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Mitre, Marlins dispose of Nats
MIAMI — One starting pitcher was derailed by long fly balls while the other thrived by keeping them on the ground.
One night after these two teams needed nearly 3½ hours to complete a 14-10 slugfest, Mitre relied on his sinking fastball to carve up the Nationals lineup in quick fashion. It took less than 90 minutes to play six innings and the game was completed in a crisp two hours and 20 minutes.
Mitre (4-4) went 72/3 innings and allowed two runs on six hits. He recorded 17 ground ball outs while striking out three without a walk.
“He was starting it out in the zone, even right down the middle pretty much and the it was running down and away from us,” leadoff man Ryan Langerhans said. “It is one of those that you’ve got to stay on it all the way. I know myself, that’s what I wasn’t doing.”
He left in the eighth after yielding a single to pinch-hitter Robert Fick and an apparent double to Ronnie Belliard that was changed to a home run before the umpire crew conference and reversed the call back to a two-base hit. Armando Benitez relieved Mitre and struck out Ryan Zimmerman to end the threat.
The Nationals did not hit a ball in the air or out of the infield until Austin Kearns led off the fifth inning with a single to left. While Zimmerman managed beat out a dribbler in front of the mound to the left of Mitre for a base hit in the first inning, Washington’s first 13 plate appearances included nine ground outs and three strikeouts.
“I’ve never faced him before,” Belliard said. “I think a couple of guys in here haven’t seen him before. We see him on video, but today he was painting the outside corner and then throwing that sinker in and it was hard to figure out.”
Mitre — a master at inducing ground balls this season — entered the game with a 2.66 ground out-to-fly out ratio. The 26-year old didn’t need more than 10 pitches to complete any of the first six innings before throwing 17 in the seventh when the Nationals mustered their first rally. His night was done after 85 pitches, including 61 strikes.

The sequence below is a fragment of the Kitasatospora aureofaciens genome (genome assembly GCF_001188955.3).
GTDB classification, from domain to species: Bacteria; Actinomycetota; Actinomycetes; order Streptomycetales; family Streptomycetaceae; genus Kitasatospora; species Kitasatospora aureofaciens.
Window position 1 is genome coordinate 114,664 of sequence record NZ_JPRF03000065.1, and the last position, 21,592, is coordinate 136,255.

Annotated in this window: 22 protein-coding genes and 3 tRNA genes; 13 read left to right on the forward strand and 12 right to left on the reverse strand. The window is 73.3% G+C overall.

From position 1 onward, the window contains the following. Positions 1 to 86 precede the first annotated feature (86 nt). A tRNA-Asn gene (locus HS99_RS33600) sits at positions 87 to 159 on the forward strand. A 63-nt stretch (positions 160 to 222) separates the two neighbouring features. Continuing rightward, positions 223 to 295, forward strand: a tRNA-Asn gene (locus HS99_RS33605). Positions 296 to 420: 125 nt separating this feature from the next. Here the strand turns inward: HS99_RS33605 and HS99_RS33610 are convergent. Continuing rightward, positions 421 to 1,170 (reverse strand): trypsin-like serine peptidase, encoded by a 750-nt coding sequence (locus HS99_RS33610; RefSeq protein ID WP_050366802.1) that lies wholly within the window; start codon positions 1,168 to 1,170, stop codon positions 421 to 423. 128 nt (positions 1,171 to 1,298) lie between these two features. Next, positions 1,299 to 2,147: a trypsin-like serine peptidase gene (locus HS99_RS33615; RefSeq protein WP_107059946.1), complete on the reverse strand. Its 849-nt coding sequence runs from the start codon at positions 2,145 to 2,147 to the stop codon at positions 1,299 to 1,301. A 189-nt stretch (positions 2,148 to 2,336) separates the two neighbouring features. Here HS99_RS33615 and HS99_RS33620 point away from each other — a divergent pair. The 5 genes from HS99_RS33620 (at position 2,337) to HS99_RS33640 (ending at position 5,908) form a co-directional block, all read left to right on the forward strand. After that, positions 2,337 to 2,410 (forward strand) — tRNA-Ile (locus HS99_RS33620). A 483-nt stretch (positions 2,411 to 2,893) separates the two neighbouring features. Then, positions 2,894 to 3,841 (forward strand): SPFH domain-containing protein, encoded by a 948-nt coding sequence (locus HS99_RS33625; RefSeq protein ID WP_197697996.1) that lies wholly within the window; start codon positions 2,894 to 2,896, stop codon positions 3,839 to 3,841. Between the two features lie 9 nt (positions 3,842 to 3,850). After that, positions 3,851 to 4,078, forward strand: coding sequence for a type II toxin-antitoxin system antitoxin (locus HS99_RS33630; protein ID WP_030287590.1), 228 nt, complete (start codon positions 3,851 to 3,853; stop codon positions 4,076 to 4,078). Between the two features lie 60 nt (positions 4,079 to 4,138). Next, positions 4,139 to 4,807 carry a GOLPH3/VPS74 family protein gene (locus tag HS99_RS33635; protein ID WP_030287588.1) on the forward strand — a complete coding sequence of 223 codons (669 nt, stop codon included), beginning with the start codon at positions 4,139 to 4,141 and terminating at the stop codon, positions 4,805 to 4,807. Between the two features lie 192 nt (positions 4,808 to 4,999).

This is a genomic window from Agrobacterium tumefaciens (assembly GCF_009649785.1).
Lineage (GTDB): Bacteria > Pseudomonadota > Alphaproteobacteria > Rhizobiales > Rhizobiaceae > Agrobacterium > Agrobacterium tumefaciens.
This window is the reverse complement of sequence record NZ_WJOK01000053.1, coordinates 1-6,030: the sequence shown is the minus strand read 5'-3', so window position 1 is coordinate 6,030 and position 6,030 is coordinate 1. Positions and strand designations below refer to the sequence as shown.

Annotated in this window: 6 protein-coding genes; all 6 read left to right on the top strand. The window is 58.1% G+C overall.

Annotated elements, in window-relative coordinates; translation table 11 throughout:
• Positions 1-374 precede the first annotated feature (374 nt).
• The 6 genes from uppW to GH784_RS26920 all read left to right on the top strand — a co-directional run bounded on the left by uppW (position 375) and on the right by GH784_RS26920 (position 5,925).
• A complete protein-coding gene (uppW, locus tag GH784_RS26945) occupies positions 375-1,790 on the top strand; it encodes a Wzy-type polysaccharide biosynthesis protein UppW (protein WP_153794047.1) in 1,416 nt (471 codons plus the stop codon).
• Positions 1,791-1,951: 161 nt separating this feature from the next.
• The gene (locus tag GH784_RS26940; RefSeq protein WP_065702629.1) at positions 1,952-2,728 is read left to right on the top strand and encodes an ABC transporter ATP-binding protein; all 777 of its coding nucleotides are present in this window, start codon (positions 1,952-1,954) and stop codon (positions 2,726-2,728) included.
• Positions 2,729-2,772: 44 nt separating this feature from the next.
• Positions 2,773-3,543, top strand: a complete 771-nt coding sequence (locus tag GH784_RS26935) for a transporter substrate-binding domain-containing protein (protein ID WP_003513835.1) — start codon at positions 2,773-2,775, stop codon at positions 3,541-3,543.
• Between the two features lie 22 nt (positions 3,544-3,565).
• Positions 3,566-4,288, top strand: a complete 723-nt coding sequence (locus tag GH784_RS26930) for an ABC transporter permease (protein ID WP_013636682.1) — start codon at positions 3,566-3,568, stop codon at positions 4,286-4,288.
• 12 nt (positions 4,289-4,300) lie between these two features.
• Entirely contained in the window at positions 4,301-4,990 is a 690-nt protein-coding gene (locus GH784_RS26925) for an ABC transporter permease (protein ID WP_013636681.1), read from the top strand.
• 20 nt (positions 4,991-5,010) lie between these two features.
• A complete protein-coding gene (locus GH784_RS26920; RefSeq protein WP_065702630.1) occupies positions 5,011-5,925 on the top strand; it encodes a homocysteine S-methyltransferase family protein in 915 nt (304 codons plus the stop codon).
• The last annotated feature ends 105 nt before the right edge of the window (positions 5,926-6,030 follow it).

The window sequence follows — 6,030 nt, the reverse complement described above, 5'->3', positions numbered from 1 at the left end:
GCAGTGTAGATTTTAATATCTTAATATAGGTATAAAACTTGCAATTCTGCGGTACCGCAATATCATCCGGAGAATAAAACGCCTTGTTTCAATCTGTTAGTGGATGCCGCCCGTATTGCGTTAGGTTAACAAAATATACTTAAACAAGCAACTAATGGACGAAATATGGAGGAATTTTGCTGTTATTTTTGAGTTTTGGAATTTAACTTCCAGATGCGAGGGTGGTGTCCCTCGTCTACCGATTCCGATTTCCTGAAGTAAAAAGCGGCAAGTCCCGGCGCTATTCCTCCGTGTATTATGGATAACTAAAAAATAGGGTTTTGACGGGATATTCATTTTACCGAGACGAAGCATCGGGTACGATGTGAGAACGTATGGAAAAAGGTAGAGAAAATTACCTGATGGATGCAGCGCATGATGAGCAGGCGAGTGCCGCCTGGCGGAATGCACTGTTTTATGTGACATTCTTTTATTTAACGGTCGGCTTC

“He was throwing strikes,” Nationals manager Manny Acta said. “Some of the guys were swinging early in the count, but it wasn’t like he was all over the place. They swung early and just beat it on the ground.”
Zimmerman started the rally with his second infield hit of the night, a grounder in the hole between short and third. Dmitri Young hit a ball that bounced right in front of the plate but took a big hop and got past Miguel Cabrera at third and down the line for a double. Kearns scored Zimmerman on a sacrifice fly.
While Mitre was pounding the strike zone, the Nationals‘ lack of patience was a stark contrast from the night before, when hitters earned eight walks and produced 14 runs, a team high since the franchise moved to the District.
Washington starter Matt Chico (4-6) did not have the same kind of night. He gave up five runs on seven hits and three walks in six innings.
All five runs came via the home run. Cabrera belted a two-run, opposite field shot on a 1-2 pitch in the first inning for his 19th home run of the season. Jeremy Hermida crushed a solo homer deep into the orange seats beyond the right field wall in the second inning, and Josh Willingham’s two-run blast in the sixth landed in a tarp-covered section behind the seats in left field.
Chico had been brilliant in his previous three starts, allowing just one run in his past 19 innings of work.
But his command clearly was off. At one point Brian Schneider was charged with back-to-back passed balls, but both were instances where he set up on one side of the plate and Chico missed badly on the other side.
“I just didn’t have my location. I thought I made a lot more than just three mistakes,” Chico said. “There were a lot of balls that were cutting on me and it was giving Schneider a tough time to catch. … Every time I threw something away it was cutting right back over the middle or even farther over. I just couldn’t get that pitch down there.”
By John R. Bolton
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